I actually acquired this vinyl record turntable in Marseille while trying to gather material and objects to work with in my home studio.
It was part of a HiFi system that also contained a double cassette deck, which will also be repurposed during the residency at Ferme-Asile.
After some experiments with the stylus itself, I started to explore if it was possible to replace the broken tone arm with a threaded bar that could then cause the stylus to move across the turntable in a linear way.
While making some final adjustments I realised this is also the manner in which the phonograph stylus moved to cut a groove in wax cylinders, moving along the length of it while it was turning, so while working with one example of historic recording playback technology, I was also referencing an earlier development.
I have placed a cardboard disc on the turntable (the reverse is sandpaper) as I wanted the sound to resemble that you hear when playing old and damaged vinyl and shellac records - the sound between the tracks - the unintentional sound of the system.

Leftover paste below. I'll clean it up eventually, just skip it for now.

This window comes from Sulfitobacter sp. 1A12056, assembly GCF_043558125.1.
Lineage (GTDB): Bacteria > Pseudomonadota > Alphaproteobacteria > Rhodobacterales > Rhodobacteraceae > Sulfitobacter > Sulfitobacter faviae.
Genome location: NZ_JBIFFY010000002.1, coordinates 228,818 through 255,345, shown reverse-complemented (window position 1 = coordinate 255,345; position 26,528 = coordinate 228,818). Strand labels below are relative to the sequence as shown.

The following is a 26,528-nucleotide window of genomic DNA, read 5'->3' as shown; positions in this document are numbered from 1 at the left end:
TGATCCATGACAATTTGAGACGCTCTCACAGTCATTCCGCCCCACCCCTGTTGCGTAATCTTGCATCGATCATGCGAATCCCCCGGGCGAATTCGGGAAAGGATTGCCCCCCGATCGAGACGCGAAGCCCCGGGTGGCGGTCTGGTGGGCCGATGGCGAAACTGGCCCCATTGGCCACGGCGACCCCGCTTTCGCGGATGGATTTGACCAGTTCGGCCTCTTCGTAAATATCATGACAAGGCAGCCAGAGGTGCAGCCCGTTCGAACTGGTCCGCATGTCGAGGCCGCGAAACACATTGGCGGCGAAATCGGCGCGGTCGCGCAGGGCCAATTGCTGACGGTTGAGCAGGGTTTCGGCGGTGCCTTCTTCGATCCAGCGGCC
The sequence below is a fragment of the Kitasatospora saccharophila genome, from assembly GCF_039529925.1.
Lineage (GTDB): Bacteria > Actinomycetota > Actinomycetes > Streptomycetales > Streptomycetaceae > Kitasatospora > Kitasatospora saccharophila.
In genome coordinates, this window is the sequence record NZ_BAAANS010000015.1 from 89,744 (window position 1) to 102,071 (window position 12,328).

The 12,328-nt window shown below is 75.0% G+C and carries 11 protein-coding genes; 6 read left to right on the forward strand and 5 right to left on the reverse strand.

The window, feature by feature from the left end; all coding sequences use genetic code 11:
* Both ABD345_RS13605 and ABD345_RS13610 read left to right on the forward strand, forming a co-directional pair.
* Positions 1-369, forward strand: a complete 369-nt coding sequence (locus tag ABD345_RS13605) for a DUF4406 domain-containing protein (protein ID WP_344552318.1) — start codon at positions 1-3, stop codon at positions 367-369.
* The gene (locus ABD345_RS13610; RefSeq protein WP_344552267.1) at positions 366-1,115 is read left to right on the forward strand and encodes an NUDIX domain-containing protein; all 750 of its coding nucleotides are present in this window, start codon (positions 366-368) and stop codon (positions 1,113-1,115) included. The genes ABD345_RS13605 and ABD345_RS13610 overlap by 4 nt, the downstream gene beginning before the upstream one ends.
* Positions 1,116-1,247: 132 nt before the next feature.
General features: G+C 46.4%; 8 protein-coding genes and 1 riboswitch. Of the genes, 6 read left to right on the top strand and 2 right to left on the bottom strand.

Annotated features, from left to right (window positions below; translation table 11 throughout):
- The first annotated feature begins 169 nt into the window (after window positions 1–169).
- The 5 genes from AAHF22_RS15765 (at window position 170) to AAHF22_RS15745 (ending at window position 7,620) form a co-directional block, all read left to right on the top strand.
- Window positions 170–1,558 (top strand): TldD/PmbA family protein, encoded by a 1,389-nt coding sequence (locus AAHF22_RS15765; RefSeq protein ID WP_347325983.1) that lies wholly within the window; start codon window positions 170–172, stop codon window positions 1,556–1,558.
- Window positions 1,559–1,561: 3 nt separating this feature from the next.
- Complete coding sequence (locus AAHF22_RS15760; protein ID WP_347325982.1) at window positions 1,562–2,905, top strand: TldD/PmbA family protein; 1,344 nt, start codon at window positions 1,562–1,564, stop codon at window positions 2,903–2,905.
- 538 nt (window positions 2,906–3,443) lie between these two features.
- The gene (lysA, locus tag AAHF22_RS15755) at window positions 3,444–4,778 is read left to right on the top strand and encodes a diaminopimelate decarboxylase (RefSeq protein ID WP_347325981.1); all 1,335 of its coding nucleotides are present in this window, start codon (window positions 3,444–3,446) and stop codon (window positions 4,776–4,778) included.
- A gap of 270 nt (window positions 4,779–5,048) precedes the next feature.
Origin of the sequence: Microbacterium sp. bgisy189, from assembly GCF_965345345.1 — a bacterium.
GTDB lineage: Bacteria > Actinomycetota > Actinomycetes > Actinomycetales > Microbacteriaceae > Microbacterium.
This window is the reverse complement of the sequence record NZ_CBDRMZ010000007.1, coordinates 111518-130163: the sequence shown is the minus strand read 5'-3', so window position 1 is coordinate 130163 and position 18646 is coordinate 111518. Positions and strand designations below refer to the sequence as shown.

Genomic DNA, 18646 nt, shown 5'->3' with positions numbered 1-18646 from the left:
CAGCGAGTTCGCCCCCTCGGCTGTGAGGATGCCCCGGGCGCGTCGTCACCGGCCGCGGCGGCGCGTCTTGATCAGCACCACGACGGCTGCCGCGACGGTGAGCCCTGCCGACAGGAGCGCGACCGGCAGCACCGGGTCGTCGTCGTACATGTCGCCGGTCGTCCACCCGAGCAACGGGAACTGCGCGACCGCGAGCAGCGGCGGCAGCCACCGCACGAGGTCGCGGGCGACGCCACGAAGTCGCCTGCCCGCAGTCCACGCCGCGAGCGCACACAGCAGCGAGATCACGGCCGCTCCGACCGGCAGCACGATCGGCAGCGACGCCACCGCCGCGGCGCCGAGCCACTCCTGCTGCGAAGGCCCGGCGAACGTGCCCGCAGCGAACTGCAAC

I added a small amplifier and speaker so the stylus can be heard, instead of the gramophone sound horn.
I also had the idea to add LED lamps, which would illuminate when the motors activated, however this failed as the motors require so much voltage, the lamps did not illuminate!
It struck me that I could use the sound created by the stylus to activate the LEDs. In this way most motor activity would cause them to light up. And the softer the sound, the less they light up.
Random Arduino programming causes both motors to activate unpredictably, but the two motors have slightly different parameters, as you will possibly notice in the video to the left.
The video is intentionally dark to accentuate the effect of the illumination through sound amplification.